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The Spike or Victoria University College Review June 1917

Captain Allan MacDougall

Captain Allan MacDougall.

When he made the final sacrifice in Delville Wood on August 4th Allan MacDougall was what he was at Victoria College from 1906 to 1909. He was a big, frank, smiling, good natured boy; with a fund of humour; utterly unspoiled by success and by the "petting" that the earlier Rhodes Scholars were subjected to. Those who knew him at Victoria knew him also at Oxford and afterwards; for he had not changed in the least. There was only the experience of years, of the world, and of war behind his smiling eyes.

At Oxford, of course, Allan made friends as he did elsewhere. Even amongst the select of Rhodes Scholars he was easily marked as "a splendid young fellow, a man whom we all expected to work out a fine career." Those are the words Dr. Parkin, the organizing representative of the Scholarship Trust, uses in his letter to me. The Colonel of his battalion says : "I can't get over the loss of poor MacDougall. He was a great personal friend of mine and one of my best officers." But I like best the tribute which the Mayor of Kensington pays to his personality. That is what will always remain of him with his friends. "He had a most charming personality can never be filled, but his personality and example will always be had in remembrance by those who had the privilege of knowing him."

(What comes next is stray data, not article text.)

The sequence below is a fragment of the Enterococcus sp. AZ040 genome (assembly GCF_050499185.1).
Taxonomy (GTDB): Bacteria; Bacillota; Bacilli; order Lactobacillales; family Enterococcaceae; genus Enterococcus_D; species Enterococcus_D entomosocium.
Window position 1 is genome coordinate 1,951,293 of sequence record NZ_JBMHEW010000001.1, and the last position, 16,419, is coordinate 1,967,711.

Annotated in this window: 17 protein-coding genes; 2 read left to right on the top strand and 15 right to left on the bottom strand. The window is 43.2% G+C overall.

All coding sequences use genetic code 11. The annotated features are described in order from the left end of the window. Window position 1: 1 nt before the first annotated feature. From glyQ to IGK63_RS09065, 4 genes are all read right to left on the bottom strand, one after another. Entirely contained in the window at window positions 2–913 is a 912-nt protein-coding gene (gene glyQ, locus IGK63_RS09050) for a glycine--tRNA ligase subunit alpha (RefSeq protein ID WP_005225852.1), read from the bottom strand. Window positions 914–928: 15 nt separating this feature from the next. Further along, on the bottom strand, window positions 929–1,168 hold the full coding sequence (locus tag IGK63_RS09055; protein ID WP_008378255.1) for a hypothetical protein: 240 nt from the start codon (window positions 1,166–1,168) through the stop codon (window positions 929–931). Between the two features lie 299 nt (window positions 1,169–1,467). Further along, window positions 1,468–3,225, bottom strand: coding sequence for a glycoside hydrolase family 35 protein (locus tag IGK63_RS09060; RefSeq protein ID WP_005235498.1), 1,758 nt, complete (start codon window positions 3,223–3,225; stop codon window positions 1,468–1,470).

I saw Allan a number of times when he was on leave from the front. Until the last time he was always the page 26 same smooth-faced, cheery individual that he was at Victoria College. But on that occasion—he had had some weeks in the new deadly trenches of Souchez, where the French fought for the gravestones in the cemetery—he showed just a trace of the ravages of war. He had lost some flesh, and there were some lines on his face. One could not doubt that the ghosts of dead comrades were appearing to him. But he had a philosophy of his own. He took every day as it came, knowing perfectly well that if one attack failed another must be made.

The 22nd Royal Fusiliers were not in the earliest stages of the "push" but they were thrown in later. Captain MacDougall seems to have taken his platoon into the trenches for a spell and he was just writing hi formal report to his C.O "Relief complete"; when he was killed without being able to sign the memorandum. A companion in arms, the adjutant of the battalion, sends some touching verses to "The Times" on his death:—

Not where in grey surge of unnumbered miles
Rises the coronach of the Hebrides;
Nor far away where molten sunlight smiles
On Southern Seas;
Not from the cloistered strife of Academe,
Spent with its subtle warfare, bowed with years
Of honoured labour, did'st thou pass, supreme
Amongst thy peers :
But in the blasting hurricane of the fray,
Deaf to its roar, unheeding of its toll,
Humbly before the Altar did'st thou lay
Thy splendid soul.
So thou art gone, but who that lives can mourn
The promise of thy manhood, who by fire
Tried and accepted, did'st endure to scorn
The world's desire ?
Rather we pray that we who hold the fort,
May with an equal courage pace our beat,
Till, unashamed, we can at last report
"Relief complete."

Fourteen Rhodes Scholars have now given their lives, and three of them are form New Zealand. Victoria has given two—MacDougall and Athol Hudson.

G. H. Scholefield.